Last year’s list of inductees was an impressive and deserving group, with names like Mike Tyson, Don King, Michael Spinks, Arturo Gatti, Matthew Saad Muhammad, Larry Holmes, and so many others making up an incredible list of Hall of Fame entrants. The momentum continues with a 2018 class which contain a sensational list of dignitaries that could have easily made the inaugural ballot.

From Promoter to Boxing Fixture

Famed Promoter, Bob Arum, is one of those 2018 entrants that will be enshrined and acknowledged for the exceptional work he has done in Atlantic City.

Bob Arum

Fifty-two years is indeed a long time to be at or near the top of anything. Since making his boxing promotional debut in 1966, Bob Arum has unquestionably been a fixture in the sport. Within these years, Arum has promoted some of the greatest matches to ever take place, with many being in an Atlantic City boxing ring.

Collecting Iconic Moments

A who’s who of boxing greats have also competed under Arum’s, Top Rank, Inc., banner. From his very first venture into boxing promotions, Muhammad Ali vs. George Chuvalo, Arum has promoted names of greats like “Sugar” Ray Leonard, “Marvelous” Marvin Hagler, George Foreman, Oscar De La Hoya, Manny Pacquiao, Miguel Cotto, Floyd Mayweather and the list goes on.

With a current roster of fighters like 2017 BWAA and Ring Magazine fighter of the year, Vasily Lomachenko, and Terrence Crawford, whose himself is at the top of countless Pound-for-pound lists, Arum is proving he still packs a promotional punch.

The numbers don’t lie; With over 1500 fight cards in 22 countries, Bob Arum has promoted over 9000 bouts. With numbers like these, it’s no surprise that he has been inducted into every boxing Hall of Fame there is. Now… he will be in the Atlantic City Boxing Hall Of Fame.

Disclaimer: All content provided on this blog is for informational purposes only. The Atlantic City Boxing Hall of Fame is not liable for any errors or omissions in this information. Any opinions or inquiries that you may have, you can forward them to Rob Scott at robscottxl@msn.com.

Great Time Had at ACBHOF Michael Spinks Meet & Greet and Fight Viewing Event

Written by Rob Scott

Spinks Meets with Guests at the First Annual ACBHOF Weekend

Atlantic City – The Atlantic City Boxing Hall Of Fame held a meet a Greet/fight viewing event on Saturday March 4th on the rooftop of the Claridge Hotel in Atlantic City.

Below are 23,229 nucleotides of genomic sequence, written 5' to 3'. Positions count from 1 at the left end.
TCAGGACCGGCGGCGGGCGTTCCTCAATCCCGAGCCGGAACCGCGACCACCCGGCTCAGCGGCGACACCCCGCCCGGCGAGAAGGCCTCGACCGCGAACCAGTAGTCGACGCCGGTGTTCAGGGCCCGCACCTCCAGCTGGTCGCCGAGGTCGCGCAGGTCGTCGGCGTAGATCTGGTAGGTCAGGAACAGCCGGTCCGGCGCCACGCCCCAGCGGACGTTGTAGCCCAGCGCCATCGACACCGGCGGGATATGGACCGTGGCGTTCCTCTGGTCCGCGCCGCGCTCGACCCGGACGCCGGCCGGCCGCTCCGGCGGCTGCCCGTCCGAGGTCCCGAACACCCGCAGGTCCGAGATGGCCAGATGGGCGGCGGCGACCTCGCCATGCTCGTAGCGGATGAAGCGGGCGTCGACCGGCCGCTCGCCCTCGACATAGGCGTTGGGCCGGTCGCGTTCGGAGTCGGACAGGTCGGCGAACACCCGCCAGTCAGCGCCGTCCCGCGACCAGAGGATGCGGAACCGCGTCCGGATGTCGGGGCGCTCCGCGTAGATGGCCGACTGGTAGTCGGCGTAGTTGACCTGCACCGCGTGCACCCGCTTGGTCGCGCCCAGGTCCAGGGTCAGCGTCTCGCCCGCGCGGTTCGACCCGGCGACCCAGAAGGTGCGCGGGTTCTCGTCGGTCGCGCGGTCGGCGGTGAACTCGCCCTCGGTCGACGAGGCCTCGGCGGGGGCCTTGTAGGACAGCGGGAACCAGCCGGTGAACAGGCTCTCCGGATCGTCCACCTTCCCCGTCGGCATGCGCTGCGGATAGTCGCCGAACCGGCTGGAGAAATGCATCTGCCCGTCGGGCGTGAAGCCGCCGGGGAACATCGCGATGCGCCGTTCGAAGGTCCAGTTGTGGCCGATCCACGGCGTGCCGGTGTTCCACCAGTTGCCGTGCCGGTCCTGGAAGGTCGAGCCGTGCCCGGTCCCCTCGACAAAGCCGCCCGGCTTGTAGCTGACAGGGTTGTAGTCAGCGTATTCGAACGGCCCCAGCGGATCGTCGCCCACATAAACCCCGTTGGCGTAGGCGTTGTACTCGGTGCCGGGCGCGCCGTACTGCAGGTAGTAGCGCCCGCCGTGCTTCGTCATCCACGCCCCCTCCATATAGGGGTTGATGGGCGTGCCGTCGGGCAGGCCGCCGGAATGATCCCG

The invited guests had to opportunity to mingle with special guest, former Light heavyweight/Heavyweight Champion, Michael Spinks and other dignitaries.

Together in the Name of Boxing

All who attended also watched the highly anticipated WBC/WBA welterweight unification bout between Keith Thurman vs. Danny Garcia.

All-in-all, a great time was had by all.

(NOTE: This week there will be an encore airing of “Double Jab” Podcast – Powered by the Atlantic City Boxing Hall Of Fame w/ Michael Spinks as our special guest.)

Disclaimer: All content provided on this blog is for informational purposes only. The Atlantic City Boxing Hall of Fame is not liable for any errors or omissions in this information. Any opinions or inquiries that you may have you can forward them to Rob Scott at robscottxl@msn.com.

“Double Jab Scores Another Knockout

Written by Rob Scott

Episode 3 Is for the Ages

Atlantic City – The “Double Jab” podcast – powered by the Atlantic City Boxing Hall Of Fame, scored another knockout in week three of their on going popular show.

Double Jab welcomes Bill Johnson

“Double Jab” airs live every Wednesday night from 7pm to 8pm eastern on www.Triax57.com.

Our Guest

Hosted every week by Rich Quinones and Rob Scott, this week’s very special guest was the well known trainer and 2017 Hall Of Fame inductee, Mr. Bill Johnson.

Mr. Johnson spoke about a multititude of things from the history of the sport in AC, to his son – also a 2017 Hall of Fame inductee – Leavander Johnson, and the WBC’s new rule of not allowing fathers in the corners of their championship fights.

Also, Rich and Rob spoke about the great fights that happened this past weekend and what to expect in boxing in the coming weeks.

Disclamer: All content provided on this blog is for informational purposes only. The Atlantic City Boxing Hall of Fame is not liable for any errors or omissions in this information. Any opinions or inquiries that you may have you can forward them to Rob Scott at robscottxl@msn.com.

ACBHOF Congratulates Bill Johnson on His Hall of Fame Induction

Written by Rob Scott
Photographs by Rob Scott

Bill Johnson Lays the Foundation for Boxing in Atlantic City

Atlantic City – On Memorial Day weekend 2017, the Atlantic City Boxing Hall of Fame will have its first induction ceremony honoring many who have played their part in putting Atlantic City prominently on the boxing map.

Of all the names that will be announced throughout the weekend’s festivities,  the name Mr. Bill Johnson just may ultimately get the most applause.

Bill Johnson
Mr. Bill Johnson is at home at the PAL.

Johnson, a longtime Atlantic City native and boxing fixture, will be inducted into the AC Boxing Hall of Fame for his close to forty year involvement with the sport and the Atlantic City boxing scene.

Humble, Talented, and Deserving

Already a New Jersey Boxing Hall of Fame member, his induction to the AC Hall of Fame is one that literally hits home. Being a long-time resident, the honor fills him with pride, but it’s also one he admits came by surprise.

When asked about his thoughts upon hearing about his induction, Johnson explains, “I was speechless at first, because I never even dreamed about something like this. It was the furthest thing from my mind.” He admits, “I just came into the boxing business through the PAL to help my sons and other boxers, and it never dawned on me to be inducted into any Hall of fame. That is why I am again overwhelmed and thankful”